As I worked yesterday with the radio playing in the other room, I heard the words, “Atlas Shrugged.” The words cut through the white noise of the news of failing economy, betrayed trust and political change like the sound of your own name overheard in a crowded room. I immediately stopped and turned my attention to the radio but the story was done. I don’t know the context but somehow I understood that the it’s time to reread the book. This time to discover the depth and power of Rand’s intended message and not to be satisfied with wading in the shallows.

I’ve just begun but have already found in the first few pages validation that this book promises to speak to our times. I reread these three paragraphs several times as the awareness of institutional and leadership betrayals of the past several months colored the white spaces between the words. I expect this book to be full of new insight and nuance written in a voice that we haven’t heard over the din of the crowd for a long, long time.

The great oak tree had stood on a hill over the Hudson, in a lonely spot on the Taggert estate. Eddie Willers, aged seven, liked to come and look at that tree. It had stood there for hundreds of years, and he thought it would always stand there. Its roots clutched the hill like a fist with fingers sunk deep into the soil, and he thought that if a giant were to seize it by the top, he would not be able to uproot it, but would swing the hill and whole of the earth with it, like a ball at the end of a string. He felt safe in the oak tree’s presence; it was a thing that nothing could change or threaten; it was his greatest symbol of strength.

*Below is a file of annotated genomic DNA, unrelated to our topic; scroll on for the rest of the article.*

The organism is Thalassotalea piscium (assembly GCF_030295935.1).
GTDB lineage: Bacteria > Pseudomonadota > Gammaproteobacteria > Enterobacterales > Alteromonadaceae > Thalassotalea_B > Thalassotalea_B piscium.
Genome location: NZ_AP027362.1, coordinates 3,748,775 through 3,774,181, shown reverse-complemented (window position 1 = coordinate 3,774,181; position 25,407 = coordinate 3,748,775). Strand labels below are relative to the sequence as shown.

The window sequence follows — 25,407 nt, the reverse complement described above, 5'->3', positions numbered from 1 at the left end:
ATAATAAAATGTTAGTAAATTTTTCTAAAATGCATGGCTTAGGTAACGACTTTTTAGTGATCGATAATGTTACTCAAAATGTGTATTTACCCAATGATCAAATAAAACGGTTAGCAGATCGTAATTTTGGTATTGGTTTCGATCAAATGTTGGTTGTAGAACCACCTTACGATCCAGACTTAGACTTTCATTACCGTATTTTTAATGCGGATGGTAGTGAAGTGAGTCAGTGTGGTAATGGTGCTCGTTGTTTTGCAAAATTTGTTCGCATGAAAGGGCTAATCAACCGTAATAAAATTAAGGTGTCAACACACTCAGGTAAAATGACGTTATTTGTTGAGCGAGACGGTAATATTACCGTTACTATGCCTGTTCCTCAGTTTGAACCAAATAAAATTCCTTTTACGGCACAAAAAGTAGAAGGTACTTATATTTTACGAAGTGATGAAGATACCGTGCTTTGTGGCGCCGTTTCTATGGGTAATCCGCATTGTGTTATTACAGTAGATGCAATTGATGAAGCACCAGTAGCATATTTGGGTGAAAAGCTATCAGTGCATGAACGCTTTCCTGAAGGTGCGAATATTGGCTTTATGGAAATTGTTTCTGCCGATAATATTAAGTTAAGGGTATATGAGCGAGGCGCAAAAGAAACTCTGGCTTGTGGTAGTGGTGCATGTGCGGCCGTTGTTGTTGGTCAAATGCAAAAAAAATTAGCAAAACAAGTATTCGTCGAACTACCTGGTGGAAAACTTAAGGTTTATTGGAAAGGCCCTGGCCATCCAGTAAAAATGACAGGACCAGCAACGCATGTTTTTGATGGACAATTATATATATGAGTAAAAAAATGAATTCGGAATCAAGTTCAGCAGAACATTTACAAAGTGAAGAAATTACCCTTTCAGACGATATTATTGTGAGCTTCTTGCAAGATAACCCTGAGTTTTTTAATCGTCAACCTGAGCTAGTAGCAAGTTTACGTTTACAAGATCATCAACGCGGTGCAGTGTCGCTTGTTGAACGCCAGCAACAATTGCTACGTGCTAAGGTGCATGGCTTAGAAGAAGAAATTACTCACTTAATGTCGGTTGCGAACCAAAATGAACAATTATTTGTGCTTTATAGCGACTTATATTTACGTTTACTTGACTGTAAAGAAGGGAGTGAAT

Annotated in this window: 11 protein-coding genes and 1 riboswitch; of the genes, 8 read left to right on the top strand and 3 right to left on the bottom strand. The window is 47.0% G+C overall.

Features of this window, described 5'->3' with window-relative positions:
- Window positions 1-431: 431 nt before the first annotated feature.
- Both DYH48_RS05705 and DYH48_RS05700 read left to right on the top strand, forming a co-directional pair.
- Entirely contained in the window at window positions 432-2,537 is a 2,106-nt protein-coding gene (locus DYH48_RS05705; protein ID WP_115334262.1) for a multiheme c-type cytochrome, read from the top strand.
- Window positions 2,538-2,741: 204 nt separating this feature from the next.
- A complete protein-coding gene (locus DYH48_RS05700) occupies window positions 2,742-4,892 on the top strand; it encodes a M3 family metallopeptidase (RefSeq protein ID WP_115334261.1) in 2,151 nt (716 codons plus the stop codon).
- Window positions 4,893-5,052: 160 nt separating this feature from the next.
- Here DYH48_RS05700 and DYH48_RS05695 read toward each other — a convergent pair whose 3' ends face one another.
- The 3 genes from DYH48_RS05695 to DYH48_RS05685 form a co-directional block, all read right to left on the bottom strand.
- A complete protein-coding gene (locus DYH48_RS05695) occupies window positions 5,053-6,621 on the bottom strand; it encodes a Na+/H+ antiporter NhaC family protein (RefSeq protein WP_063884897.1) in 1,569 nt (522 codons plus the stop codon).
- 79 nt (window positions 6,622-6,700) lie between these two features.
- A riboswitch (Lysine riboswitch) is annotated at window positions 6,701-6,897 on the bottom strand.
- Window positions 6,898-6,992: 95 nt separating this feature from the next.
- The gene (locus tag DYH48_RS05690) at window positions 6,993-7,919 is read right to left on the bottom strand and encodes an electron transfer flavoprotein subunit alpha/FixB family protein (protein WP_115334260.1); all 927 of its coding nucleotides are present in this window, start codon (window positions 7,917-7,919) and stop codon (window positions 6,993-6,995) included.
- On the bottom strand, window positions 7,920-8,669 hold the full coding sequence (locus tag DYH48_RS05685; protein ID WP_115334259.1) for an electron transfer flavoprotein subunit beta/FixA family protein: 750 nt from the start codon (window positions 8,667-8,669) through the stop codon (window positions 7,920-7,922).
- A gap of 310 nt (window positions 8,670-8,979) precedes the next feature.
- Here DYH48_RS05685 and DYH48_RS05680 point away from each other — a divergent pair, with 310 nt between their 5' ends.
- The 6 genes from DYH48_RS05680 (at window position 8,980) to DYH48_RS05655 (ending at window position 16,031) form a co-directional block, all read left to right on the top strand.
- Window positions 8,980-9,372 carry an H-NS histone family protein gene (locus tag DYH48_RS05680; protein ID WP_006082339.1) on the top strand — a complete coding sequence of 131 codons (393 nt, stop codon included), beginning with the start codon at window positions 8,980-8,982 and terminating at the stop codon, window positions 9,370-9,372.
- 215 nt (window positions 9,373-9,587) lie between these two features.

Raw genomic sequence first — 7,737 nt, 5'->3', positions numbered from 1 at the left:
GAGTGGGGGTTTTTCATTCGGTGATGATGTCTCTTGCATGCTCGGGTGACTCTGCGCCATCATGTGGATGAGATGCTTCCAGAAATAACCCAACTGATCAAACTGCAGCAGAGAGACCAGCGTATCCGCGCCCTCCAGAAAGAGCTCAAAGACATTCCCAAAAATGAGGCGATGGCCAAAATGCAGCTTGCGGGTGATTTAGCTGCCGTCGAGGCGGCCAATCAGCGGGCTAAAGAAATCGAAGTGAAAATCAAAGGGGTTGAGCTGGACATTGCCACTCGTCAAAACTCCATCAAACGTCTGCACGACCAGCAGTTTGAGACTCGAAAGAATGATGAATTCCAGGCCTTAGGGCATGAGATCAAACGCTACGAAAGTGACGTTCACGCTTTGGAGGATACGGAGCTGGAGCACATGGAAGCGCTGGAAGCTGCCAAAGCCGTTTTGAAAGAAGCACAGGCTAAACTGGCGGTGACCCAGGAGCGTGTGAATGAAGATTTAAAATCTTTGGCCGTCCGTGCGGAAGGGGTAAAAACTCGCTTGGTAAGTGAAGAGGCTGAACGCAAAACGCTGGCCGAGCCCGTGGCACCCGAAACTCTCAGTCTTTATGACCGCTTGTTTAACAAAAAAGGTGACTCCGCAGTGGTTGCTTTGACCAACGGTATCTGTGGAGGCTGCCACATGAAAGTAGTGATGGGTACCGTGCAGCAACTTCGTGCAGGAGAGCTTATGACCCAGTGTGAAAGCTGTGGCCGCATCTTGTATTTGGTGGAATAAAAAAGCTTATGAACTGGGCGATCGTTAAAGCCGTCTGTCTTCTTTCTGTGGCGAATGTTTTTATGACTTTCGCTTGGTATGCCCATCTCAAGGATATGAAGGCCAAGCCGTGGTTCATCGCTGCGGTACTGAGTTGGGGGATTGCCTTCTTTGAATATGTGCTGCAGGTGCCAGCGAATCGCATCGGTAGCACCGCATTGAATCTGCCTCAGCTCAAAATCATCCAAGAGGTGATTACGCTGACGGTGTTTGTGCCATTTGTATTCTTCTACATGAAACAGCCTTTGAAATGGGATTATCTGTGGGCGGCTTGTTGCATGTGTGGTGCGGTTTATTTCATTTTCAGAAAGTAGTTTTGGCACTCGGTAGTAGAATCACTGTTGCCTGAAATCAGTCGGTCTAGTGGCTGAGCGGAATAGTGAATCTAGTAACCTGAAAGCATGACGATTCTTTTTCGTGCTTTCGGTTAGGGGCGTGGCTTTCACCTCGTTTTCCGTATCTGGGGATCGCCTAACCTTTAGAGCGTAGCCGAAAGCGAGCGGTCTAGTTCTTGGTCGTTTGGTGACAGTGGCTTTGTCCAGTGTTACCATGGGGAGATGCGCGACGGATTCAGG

One night, lightning struck the oak tree. Eddie saw it the next morning. It lay broken in half, and he looked into its trunk as into the mouth of a black tunnel. The trunk was only an empty shell; its heart had rotted away long ago; there was nothing inside – just a thin gray dust that was being dispersed by the whim of the faintest wind. The living power had gone, and the shape it left had not been able to stand without it.

Years later, he heard it said that children should be protected from shock, from their first knowledge of death, pain or fear. But these had never scarred him; his shock came when he stood very quietly, looking into the black hole of the trunk. It was an immense betrayal – the more terrible because he could not grasp what it was that had been betrayed. It was not himself, he knew, nor his trust; it was something else. He stood there for a while, making no sound, then he walked back to the house. He never spoke about it to anyone, then or since.